Two of New York’s most distinguished leaders who shared a family name (Roosevelt) were strong advocates for the 99 percent, long before that term was common with their campaigns for the “Square Deal” and the “New Deal.” Today’s leaders are poised to echo their efforts with what might be called the “Real Deal.” A key element of the real deal is to give every child access to a world class 21st Century education, beginning with high quality pre-K for all. New York State has been promising universal preschool to its children for 20 years. With leadership from the NYC Mayor, the Governor, and Legislators in the Senate and Assembly they are finally moving to fulfill that promise–a victory for New York’s young learners and the middle class. Last week, the State Senate proposed supporting free full-day prekindergarten and after-school programs in New York City with $540 million per year in state funds over 5 years. The Assembly has already endorsed Mayor de Blasio’s plan for expansion with a pre-K and after-school tax on NYC’s wealthiest.
The next step is for leaders to come together behind a single plan to move forward, with a firm commitment to financing and a timeline for delivering on this promise. Recent statements indicate that New York’s leaders are prepared to put partisanship and personal ambition aside to do right by the state’s children. The Assembly and Mayor have indicated they can accept the Senate plan. The Governor has repeatedly said he supports fully funding pre-K and should join them and make this plan a reality. If he does so, he will have propelled the preschool-for-all movement to a major turning point, not just in New York, but in the nation. New York is the third most populous state. If it were an independent country it would have the world’s 16th largest economy. With high-quality public education beginning at age four for all, New York will become a model for other states and even countries beyond our borders.
As we reported in our 2012 State of Preschool Yearbook, New York State has some way to go to achieve this goal of national and international leadership in early education. It currently serves about 44 percent of its 4-year-olds, ranking ninth in the nation for enrollment, but funding per child has not kept pace with program expansion, jeopardizing quality.
Providing adequate funding and a timeline for implementation is a major step toward the real deal in pre-K, but political leaders must also support the hard work needed to successfully implement this plan and deliver the promise. This will require a relentless focus on quality, and a shift from campaigning to governing that will provide pre-K programs with the support and accountability required to achieve and maintain excellence in every pre-K classroom. At this stage it is important to ensure that state and local agencies have the resources to guide this continuous improvement process, as in other states where pre-K has produced the promised results (Michigan, North Carolina, and New Jersey, to name a few).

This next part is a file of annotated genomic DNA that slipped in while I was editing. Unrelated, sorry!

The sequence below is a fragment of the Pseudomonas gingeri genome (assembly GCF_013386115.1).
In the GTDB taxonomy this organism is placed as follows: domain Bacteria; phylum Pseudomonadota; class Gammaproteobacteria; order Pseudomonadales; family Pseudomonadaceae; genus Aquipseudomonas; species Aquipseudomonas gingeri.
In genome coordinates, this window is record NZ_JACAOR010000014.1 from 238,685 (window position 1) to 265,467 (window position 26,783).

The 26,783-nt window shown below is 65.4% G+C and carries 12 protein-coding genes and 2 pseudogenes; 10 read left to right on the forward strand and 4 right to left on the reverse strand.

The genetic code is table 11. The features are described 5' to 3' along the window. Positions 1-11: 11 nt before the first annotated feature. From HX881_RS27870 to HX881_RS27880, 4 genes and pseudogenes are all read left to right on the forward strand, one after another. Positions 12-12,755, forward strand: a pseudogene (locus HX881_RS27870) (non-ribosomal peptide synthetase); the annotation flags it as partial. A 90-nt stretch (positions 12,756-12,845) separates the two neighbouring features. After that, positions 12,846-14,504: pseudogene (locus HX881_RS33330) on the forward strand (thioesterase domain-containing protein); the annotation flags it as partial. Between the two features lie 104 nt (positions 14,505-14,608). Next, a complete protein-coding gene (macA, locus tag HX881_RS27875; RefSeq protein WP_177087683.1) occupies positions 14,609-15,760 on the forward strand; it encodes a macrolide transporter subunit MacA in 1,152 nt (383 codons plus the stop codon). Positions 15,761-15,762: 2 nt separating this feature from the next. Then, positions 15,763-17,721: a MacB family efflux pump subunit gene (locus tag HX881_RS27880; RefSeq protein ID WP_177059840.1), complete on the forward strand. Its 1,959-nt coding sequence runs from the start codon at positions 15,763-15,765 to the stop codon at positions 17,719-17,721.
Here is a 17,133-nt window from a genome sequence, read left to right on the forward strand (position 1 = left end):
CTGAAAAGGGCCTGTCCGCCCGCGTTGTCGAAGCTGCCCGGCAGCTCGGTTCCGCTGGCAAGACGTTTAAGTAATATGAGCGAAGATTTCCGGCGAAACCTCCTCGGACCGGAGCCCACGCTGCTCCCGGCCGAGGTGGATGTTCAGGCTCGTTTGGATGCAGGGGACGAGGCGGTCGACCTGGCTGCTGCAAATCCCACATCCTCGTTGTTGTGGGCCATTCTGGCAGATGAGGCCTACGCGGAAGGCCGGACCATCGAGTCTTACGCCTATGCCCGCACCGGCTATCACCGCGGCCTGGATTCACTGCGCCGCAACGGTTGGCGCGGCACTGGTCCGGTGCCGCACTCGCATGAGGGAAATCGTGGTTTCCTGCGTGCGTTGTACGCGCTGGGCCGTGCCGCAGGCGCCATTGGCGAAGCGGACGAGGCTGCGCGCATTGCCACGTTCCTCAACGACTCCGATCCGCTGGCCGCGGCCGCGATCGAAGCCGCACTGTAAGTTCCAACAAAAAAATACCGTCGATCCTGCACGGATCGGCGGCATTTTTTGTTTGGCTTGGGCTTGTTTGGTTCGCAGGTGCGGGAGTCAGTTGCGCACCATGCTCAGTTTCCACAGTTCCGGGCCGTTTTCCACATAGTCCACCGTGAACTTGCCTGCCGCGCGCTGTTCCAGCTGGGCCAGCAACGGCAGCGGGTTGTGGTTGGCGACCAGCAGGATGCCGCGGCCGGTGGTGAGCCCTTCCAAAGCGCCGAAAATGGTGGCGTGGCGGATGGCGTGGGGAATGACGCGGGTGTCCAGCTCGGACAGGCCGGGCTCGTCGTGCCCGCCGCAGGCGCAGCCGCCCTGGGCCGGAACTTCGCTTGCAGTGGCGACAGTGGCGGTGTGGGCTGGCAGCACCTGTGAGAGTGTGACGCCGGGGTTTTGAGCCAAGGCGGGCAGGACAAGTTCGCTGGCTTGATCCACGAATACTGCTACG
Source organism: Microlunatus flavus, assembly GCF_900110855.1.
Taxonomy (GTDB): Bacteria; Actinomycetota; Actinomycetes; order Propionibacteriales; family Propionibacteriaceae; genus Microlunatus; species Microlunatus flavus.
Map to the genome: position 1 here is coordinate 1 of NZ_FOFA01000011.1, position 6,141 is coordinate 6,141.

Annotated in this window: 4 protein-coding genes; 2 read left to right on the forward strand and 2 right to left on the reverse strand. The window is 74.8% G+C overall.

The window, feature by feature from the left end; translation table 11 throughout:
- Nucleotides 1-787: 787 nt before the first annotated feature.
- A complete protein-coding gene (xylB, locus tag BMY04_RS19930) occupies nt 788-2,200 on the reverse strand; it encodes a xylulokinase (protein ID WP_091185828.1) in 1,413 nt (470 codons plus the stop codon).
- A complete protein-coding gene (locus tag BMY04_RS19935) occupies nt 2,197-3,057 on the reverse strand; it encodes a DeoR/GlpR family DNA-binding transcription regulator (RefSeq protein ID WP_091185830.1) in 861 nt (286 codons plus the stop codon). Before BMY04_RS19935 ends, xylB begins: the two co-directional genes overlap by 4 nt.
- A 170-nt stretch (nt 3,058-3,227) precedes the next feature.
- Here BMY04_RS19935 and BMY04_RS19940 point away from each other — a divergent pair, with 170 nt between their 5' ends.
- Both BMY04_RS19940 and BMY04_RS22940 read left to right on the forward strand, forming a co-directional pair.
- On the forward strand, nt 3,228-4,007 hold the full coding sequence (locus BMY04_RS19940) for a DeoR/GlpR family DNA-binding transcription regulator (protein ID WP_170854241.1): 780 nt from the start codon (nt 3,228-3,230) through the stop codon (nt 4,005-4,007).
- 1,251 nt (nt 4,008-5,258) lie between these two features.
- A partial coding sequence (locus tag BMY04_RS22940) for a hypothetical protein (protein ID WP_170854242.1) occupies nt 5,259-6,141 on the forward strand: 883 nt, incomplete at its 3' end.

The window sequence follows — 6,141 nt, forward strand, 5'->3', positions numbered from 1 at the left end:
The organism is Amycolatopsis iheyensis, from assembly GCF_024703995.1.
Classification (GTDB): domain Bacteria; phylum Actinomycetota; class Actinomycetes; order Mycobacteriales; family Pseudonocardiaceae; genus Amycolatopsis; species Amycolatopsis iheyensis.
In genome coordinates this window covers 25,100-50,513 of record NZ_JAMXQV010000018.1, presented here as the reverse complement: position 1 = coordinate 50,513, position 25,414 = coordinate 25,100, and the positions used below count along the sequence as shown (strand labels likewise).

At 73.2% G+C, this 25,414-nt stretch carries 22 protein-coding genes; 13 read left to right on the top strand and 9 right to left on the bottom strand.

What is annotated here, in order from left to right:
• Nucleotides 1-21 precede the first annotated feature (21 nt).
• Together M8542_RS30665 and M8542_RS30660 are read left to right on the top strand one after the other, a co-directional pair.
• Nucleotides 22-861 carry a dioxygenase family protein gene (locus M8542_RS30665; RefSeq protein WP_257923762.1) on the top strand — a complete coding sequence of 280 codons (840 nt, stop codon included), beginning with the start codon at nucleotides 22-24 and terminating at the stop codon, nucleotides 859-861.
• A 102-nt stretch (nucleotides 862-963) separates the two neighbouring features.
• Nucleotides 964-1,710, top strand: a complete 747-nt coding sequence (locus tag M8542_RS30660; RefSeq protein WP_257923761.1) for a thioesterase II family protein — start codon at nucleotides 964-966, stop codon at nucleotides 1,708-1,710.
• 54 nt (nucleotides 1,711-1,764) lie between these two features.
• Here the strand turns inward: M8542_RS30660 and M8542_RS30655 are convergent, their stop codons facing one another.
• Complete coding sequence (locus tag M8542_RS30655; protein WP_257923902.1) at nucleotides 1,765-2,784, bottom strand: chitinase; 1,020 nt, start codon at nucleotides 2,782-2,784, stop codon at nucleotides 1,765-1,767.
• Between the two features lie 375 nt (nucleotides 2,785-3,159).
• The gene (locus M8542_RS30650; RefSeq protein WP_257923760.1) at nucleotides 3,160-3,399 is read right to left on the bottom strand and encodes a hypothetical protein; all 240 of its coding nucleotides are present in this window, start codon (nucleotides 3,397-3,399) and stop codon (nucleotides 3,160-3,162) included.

When well implemented, pre-K is a valuable and important long-term investment. At NIEER we estimate that by offering all children quality pre-K, New York will actually realize a net reduction of more than $1 billion in its education budget by 2030. This figure includes cost-savings as a result of reducing special education placement and grade retention. It does not include other long-term benefits from improving the education of New York’s children–increased productivity and economic growth and better health outcomes, among them.
New York isn’t alone in the pre-K push. Even states that have not historically supported pre-K are getting in on the investment, including: a small program in Hawaii; a pilot program in Indiana; and a new program legislated in Mississippi. Yet, New York’s UPK initiative, if done well, could become the nation’s leading example of good early education policy because of its proposed quality and scale. It’s time for every New Yorker to get behind this initiative and work with the Governor, Mayor, and legislative leaders of both parties, to carry through on New York’s 20-year-old promise.
– Steve Barnett, Director
Megan Carolan, Policy Research Coordinator
Kirsty Clarke Brown, Policy and Communications Advisor